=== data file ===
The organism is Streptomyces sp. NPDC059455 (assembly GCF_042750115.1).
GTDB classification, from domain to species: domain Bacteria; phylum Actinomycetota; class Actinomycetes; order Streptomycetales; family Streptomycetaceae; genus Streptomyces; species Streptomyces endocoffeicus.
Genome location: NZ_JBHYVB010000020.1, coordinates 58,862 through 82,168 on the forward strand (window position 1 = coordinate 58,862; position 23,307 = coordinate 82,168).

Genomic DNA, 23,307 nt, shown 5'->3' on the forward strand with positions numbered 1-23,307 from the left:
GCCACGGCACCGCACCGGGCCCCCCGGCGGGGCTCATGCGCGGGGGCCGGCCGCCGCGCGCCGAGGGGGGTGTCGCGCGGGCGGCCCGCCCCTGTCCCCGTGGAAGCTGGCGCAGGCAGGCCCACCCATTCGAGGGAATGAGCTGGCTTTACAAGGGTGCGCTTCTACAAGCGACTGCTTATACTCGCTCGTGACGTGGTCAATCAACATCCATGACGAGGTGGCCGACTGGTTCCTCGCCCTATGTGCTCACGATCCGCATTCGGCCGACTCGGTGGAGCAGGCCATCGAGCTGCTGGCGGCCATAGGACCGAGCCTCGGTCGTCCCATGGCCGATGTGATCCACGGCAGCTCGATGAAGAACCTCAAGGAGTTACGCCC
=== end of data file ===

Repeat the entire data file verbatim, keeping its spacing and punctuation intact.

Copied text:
The organism is Streptomyces sp. NPDC059455 (assembly GCF_042750115.1).
GTDB classification, from domain to species: domain Bacteria; phylum Actinomycetota; class Actinomycetes; order Streptomycetales; family Streptomycetaceae; genus Streptomyces; species Streptomyces endocoffeicus.
Genome location: NZ_JBHYVB010000020.1, coordinates 58,862 through 82,168 on the forward strand (window position 1 = coordinate 58,862; position 23,307 = coordinate 82,168).

Genomic DNA, 23,307 nt, shown 5'->3' on the forward strand with positions numbered 1-23,307 from the left:
GCCACGGCACCGCACCGGGCCCCCCGGCGGGGCTCATGCGCGGGGGCCGGCCGCCGCGCGCCGAGGGGGGTGTCGCGCGGGCGGCCCGCCCCTGTCCCCGTGGAAGCTGGCGCAGGCAGGCCCACCCATTCGAGGGAATGAGCTGGCTTTACAAGGGTGCGCTTCTACAAGCGACTGCTTATACTCGCTCGTGACGTGGTCAATCAACATCCATGACGAGGTGGCCGACTGGTTCCTCGCCCTATGTGCTCACGATCCGCATTCGGCCGACTCGGTGGAGCAGGCCATCGAGCTGCTGGCGGCCATAGGACCGAGCCTCGGTCGTCCCATGGCCGATGTGATCCACGGCAGCTCGATGAAGAACCTCAAGGAGTTACGCCC